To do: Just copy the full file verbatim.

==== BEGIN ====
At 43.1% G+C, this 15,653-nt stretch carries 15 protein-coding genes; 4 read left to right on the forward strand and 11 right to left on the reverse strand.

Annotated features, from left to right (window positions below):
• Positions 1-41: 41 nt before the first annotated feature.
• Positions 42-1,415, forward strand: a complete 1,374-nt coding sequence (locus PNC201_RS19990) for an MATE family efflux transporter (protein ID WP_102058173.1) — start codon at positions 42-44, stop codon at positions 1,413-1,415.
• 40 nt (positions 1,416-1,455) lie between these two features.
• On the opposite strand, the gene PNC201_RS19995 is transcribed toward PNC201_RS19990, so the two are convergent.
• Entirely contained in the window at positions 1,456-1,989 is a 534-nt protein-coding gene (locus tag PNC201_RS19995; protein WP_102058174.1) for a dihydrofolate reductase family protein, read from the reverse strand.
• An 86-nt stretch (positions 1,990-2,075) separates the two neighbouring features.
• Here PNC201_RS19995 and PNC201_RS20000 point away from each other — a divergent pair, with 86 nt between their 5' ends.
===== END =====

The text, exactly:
At 43.1% G+C, this 15,653-nt stretch carries 15 protein-coding genes; 4 read left to right on the forward strand and 11 right to left on the reverse strand.

Annotated features, from left to right (window positions below):
• Positions 1-41: 41 nt before the first annotated feature.
• Positions 42-1,415, forward strand: a complete 1,374-nt coding sequence (locus PNC201_RS19990) for an MATE family efflux transporter (protein ID WP_102058173.1) — start codon at positions 42-44, stop codon at positions 1,413-1,415.
• 40 nt (positions 1,416-1,455) lie between these two features.
• On the opposite strand, the gene PNC201_RS19995 is transcribed toward PNC201_RS19990, so the two are convergent.
• Entirely contained in the window at positions 1,456-1,989 is a 534-nt protein-coding gene (locus tag PNC201_RS19995; protein WP_102058174.1) for a dihydrofolate reductase family protein, read from the reverse strand.
• An 86-nt stretch (positions 1,990-2,075) separates the two neighbouring features.
• Here PNC201_RS19995 and PNC201_RS20000 point away from each other — a divergent pair, with 86 nt between their 5' ends.